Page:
two deer in a field

White-tailed deer. Photo: James R. Holland,

Updated: April 16, 2024

Many people have had unfortunate experiences as a result of white-tailed deer overpopulation. Lyme disease, vehicle collision, and crop loss are examples. Deer can also cause significant landscape damage. Deer resistant vegetation is a key to successful gardening in modern Maryland, but lists of what plants are deer resistant vary so much they are sometimes in direct contradiction with one another. This is because deer food preferences vary depending on what else is available to eat at any particular time and location. When their favorite foods are gone, they will eat whatever remains, even toxic plants such as milkweed. Keeping in mind that under current population pressure no plant species is truly deer proof, these are our recommendations for deer resistant native plants:

Grasses, sedges, and rushes

blue sedge, Carex glaucodea
Pennsylvania sedge, Carex pensylvanica
tussock sedge, Carex stricta
Indian woodoats, Chasmanthium latifolium
slender woodoats, Chasmanthium laxum
wavy hairgrass, Deschampsia flexuosa
bottlebrush, Elymus hystrix
Virginia wildrye, Elymus virginicus
soft rush, Juncus effusus
coastal panicgrass, Panicum amarum (Coastal Plain ecoregions only)
switchgrass, Panicum virgatum
little bluestem, Schizachyrium scoparium
Indiangrass, Sorghastrum nutans

Other herbaceous plants

yarrow, Achillea millefolium
maindenhair fern, Adiantum pedatum
white snakeroot, Ageratina altissima
nodding onion, Allium cernuum (Piedmont and Mountain ecoregions only)
bushy beardgrass, Andropogon glomeratus
splitbeard bluestem, Andropogon ternarius
broomsedge, Andropogon virginicus
plantain-leaved, pussytoes, Antennaria plantaginifolia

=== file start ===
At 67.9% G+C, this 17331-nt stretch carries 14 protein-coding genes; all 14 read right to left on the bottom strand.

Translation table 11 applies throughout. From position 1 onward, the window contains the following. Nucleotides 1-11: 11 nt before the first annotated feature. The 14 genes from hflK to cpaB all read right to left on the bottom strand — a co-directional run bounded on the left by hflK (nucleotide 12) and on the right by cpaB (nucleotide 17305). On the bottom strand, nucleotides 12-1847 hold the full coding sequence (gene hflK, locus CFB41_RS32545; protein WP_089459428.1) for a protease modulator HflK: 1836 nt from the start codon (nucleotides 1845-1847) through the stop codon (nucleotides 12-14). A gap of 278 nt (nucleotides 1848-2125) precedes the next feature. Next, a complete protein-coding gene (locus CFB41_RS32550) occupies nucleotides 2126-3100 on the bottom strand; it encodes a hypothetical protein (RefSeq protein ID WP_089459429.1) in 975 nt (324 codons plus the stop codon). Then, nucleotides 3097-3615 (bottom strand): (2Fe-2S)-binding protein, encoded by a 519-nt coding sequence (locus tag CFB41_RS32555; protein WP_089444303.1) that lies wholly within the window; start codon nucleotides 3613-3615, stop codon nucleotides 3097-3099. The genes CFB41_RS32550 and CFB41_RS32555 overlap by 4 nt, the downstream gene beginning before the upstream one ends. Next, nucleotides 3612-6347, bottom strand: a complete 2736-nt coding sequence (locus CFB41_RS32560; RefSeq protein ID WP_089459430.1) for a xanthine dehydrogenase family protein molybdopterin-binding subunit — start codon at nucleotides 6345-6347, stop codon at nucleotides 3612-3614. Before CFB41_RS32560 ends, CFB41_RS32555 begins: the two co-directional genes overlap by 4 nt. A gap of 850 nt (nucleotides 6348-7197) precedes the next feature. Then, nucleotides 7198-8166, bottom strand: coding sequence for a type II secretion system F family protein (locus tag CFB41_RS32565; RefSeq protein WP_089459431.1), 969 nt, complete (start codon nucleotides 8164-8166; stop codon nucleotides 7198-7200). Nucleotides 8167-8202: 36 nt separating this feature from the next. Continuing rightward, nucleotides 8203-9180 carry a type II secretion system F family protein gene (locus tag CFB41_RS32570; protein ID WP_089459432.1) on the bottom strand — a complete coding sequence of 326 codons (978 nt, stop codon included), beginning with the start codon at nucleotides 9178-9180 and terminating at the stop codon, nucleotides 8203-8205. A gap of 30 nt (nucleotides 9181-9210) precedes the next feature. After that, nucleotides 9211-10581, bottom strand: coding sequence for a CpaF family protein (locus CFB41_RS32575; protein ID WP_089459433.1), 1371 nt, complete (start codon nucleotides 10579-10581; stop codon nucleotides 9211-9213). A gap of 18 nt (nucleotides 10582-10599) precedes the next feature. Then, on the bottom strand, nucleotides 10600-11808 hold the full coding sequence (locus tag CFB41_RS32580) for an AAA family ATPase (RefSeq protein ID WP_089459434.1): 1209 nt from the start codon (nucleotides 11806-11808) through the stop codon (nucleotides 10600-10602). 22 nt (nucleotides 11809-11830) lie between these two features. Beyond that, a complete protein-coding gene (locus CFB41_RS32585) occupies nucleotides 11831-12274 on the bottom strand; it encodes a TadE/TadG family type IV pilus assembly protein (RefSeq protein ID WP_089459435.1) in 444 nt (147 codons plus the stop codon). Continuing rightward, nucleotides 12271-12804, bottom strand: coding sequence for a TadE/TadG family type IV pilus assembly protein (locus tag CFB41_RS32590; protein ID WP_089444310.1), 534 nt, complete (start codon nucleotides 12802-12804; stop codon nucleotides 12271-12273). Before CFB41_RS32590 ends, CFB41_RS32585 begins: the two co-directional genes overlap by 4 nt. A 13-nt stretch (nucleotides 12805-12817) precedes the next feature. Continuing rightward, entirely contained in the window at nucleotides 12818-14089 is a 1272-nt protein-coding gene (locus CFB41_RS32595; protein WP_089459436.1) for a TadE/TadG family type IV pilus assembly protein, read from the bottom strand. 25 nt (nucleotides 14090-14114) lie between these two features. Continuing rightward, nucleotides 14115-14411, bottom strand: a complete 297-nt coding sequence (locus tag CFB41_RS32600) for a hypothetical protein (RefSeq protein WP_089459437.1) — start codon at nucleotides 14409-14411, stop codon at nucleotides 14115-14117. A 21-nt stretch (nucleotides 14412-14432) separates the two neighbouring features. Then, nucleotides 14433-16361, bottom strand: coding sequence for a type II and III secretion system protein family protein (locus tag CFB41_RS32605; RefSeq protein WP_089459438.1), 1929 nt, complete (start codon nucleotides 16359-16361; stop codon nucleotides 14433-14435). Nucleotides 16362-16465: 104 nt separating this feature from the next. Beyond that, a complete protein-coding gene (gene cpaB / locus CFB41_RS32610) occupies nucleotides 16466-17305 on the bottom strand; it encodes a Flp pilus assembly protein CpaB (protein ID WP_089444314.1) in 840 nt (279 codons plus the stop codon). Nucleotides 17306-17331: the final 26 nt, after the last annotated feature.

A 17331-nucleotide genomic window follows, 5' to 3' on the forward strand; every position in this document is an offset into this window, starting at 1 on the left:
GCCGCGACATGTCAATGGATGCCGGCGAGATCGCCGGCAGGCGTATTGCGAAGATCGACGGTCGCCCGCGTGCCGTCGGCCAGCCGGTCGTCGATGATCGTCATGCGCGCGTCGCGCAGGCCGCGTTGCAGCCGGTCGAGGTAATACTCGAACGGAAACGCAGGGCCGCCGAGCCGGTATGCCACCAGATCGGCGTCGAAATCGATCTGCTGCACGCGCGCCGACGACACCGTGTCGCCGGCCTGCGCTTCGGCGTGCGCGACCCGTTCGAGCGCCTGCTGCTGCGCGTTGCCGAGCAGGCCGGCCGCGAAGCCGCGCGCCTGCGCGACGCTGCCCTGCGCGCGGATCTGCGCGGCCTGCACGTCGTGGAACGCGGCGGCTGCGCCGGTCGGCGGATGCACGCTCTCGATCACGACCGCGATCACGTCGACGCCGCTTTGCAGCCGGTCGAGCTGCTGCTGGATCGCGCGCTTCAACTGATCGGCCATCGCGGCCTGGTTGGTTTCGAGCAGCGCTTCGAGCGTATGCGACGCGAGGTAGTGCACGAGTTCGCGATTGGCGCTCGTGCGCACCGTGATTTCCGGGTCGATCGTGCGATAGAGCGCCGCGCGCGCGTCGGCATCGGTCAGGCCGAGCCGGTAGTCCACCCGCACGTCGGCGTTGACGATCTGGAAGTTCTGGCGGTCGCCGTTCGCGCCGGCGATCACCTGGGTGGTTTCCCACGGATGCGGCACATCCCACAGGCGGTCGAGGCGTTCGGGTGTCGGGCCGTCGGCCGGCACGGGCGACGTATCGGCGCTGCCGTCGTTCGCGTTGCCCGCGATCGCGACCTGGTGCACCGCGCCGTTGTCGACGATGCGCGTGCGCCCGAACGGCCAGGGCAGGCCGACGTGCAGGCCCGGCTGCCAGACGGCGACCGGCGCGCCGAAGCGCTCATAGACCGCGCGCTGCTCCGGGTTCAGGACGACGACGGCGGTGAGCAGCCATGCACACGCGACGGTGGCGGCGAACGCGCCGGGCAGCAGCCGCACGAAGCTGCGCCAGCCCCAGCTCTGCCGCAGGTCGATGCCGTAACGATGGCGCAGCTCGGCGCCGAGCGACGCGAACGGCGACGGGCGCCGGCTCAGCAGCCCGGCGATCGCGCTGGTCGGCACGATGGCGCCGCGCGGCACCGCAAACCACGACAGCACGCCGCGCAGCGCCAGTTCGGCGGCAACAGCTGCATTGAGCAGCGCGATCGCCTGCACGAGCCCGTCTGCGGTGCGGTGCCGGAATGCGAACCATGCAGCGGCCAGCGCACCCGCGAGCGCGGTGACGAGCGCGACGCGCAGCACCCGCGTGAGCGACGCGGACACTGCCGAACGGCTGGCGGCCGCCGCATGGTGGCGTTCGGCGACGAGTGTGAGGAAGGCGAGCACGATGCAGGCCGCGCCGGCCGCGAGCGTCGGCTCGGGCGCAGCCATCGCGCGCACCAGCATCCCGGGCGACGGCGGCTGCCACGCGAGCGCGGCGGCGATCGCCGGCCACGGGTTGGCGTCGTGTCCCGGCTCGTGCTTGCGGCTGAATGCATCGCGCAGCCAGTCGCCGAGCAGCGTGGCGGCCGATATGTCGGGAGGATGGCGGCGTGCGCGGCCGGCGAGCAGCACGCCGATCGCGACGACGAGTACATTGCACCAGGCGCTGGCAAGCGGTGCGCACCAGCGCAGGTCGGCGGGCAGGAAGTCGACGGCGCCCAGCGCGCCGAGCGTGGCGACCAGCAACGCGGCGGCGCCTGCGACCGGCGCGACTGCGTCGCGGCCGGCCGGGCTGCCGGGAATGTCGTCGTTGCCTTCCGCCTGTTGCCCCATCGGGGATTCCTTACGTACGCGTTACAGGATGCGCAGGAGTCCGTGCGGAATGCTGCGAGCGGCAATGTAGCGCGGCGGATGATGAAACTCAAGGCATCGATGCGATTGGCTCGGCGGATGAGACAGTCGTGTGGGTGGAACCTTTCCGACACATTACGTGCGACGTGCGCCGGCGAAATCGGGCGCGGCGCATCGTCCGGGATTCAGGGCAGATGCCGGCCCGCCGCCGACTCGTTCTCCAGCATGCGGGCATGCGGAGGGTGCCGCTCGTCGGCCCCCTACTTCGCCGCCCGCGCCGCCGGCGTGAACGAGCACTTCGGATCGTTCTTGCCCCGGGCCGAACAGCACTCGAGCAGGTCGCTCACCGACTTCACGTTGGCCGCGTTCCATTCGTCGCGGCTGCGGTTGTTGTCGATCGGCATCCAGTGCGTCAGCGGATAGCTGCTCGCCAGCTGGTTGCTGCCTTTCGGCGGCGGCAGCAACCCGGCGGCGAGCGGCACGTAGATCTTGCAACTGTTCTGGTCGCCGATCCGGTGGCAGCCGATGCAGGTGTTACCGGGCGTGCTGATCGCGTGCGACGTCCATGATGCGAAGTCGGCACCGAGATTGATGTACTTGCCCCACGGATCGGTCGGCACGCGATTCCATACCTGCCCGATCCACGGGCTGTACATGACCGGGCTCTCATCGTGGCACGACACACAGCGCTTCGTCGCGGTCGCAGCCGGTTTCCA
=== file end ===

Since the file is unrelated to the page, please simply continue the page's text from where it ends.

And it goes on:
wild columbine, Aquilegia canadensis
Jack-in-the-pulpit, Arisaema triphyllum
wild ginger, Asarum canadense
milkweeds (common, butterfly, swamp), Asclepias species
lady fern, Athyrium felix-femina
green and gold, Chrysogonum virginianum
whorled coreopsis, Coreopsis verticillata
eastern hayscented fern, Dennstaedtia punctilobula
wood fern, Dryopteris marginalis
squirrel corn, Dicentra canadensis
purple lovegrass, Eragrostis spectabilis
flowering spurge, Euphorbia corollate
white wood aster, Eurybia divaricata
American alumroot, Heuchera americana
harlequin blueflag, Iris versicolor
great blue lobelia, Lobelia siphilitica
ostrich fern, Matteuccia struthiopteris (Western Coastal Plain, Piedmont, and Mountain ecoregions only)
Virginia bluebells, Mertensia virginica
scarlet bergamot, Monarda didyma (Mountain ecoregions only)
wild bergamot, Monarda fistulosa
spotted mint, Monarda punctata
sensitive fern, Onoclea sensibilis
prickly pear, Opuntia humifusa
cinnamon fern, Osmundastrum cinnamomeum
golden groundsel, Packera aurea
May apple, Podophyllum peltatum
Greek valerian, Polemonium reptans
Christmas fern, Polystichum acrostichoides
common cinquefoil, Potentilla simplex
western brackenfern, Pteridium aquilinum
clustered mountainmint, Pycnanthemum muticum
narrow-leaf mountainmint, Pycnanthemum tenuifolium